Let's go back to our journey when all the core - at least
the biggest part of it- of the star has burned into carbon, but now let's assume
that the initial star has a mass greater than 6 or 7 solar masses. The carbon
core is able to collapse because of its own weight, and carbon in the star begins
fusion into magnesium. At this time, the inner temperature is greater than hundreds
of millions of degrees.
Contrary to what happens in a type Ia supernova, that we have previously seen, the dilatation and the heating of the star are able to regulate this fusion, and so to avoid an explosion.
Iron can't change into any other element, because it would need energy to transform, and there is not enough energy for this : it accumulates in the core, which at the same time fills with electron degenerate matter.
Outer layers are contracting, so the mass of the core is getting bigger and bigger, but it has no more energy to fight again gravity. When its mass reaches the critical Chandrasekhar mass, - this name comes from an Indian physicist - whose value is around 1.4 solar masses, it suddenly collapses, dragging along the outer layers of the stars.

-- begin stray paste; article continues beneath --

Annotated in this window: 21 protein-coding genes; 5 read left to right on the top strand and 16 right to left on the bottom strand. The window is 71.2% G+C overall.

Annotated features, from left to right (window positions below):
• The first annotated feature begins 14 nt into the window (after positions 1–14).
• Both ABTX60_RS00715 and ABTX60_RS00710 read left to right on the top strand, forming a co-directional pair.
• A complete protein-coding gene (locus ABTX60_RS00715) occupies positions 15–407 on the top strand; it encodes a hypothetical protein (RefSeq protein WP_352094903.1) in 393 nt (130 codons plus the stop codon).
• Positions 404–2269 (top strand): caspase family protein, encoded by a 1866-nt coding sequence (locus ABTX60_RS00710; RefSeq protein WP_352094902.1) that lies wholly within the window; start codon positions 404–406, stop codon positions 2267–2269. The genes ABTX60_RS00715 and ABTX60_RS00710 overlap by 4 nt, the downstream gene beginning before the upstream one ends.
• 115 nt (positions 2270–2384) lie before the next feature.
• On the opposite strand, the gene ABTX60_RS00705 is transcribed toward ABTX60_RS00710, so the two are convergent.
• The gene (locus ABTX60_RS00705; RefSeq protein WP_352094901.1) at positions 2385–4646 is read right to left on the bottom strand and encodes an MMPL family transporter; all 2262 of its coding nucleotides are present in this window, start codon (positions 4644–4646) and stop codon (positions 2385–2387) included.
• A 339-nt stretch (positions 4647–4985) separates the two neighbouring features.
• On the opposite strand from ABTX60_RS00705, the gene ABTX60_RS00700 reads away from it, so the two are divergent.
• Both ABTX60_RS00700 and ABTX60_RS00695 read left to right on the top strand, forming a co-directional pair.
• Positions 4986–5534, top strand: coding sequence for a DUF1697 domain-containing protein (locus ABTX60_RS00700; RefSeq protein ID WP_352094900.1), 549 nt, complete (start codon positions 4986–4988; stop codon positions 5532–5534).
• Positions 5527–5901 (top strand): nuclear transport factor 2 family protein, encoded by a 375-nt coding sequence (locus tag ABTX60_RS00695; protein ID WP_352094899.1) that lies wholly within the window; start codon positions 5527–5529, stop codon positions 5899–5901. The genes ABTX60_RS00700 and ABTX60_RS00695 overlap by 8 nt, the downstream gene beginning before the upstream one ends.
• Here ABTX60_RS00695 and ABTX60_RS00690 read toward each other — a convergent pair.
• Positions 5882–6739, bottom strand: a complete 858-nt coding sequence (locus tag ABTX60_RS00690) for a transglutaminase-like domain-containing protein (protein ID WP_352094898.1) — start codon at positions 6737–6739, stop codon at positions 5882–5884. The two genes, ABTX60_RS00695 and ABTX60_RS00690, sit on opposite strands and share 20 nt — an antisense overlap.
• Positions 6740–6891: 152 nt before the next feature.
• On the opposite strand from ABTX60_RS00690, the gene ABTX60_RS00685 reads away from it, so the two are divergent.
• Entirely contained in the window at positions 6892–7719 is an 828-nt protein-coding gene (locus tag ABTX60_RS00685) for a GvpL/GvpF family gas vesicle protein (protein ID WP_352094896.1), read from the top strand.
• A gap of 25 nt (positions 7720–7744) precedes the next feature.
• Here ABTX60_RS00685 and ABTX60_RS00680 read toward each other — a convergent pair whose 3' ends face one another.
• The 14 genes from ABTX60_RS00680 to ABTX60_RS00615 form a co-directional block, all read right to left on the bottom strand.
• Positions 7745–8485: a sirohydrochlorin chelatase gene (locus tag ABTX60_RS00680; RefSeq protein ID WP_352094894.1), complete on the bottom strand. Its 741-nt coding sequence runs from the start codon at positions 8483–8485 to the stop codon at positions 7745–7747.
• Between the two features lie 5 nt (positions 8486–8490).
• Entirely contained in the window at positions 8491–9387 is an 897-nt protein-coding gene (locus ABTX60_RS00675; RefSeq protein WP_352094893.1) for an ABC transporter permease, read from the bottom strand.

This supernova is called 'type II', as opposed to the 'type I' what we have previously seen.
The fragments of the star are ejected at a speed which can be faster than 10.000 kilometres by second. They form a splendid nebula around the remnant of the star.
Such an explosion is powerful enough to briefly allow new fusion reactions in the iron core, permitting the generation of elements heavier than iron.
All the elements that you can find on Earth, except hydrogen and helium, come from supernovae explosions.
The end of a massive star is a very fast process : if the fusion of hydrogen, as long as the star is on the main sequence, can last billions of years, all of the carbon is transformed in 10,000 years, all of the neon and the oxygen in one year, and the final transformation of silicon to iron requires only one day.
We must say that a type II supernova is a rare phenomenon : a rough
estimation is 0.6 supernova each year for 10 billion solar brightness, i.e.,
one supernova every 800 years in the Milky Way.
This means that, if we want to observe a hundred or so supernovae each year, we must observe a volume of about 40 cubic Megaparsec.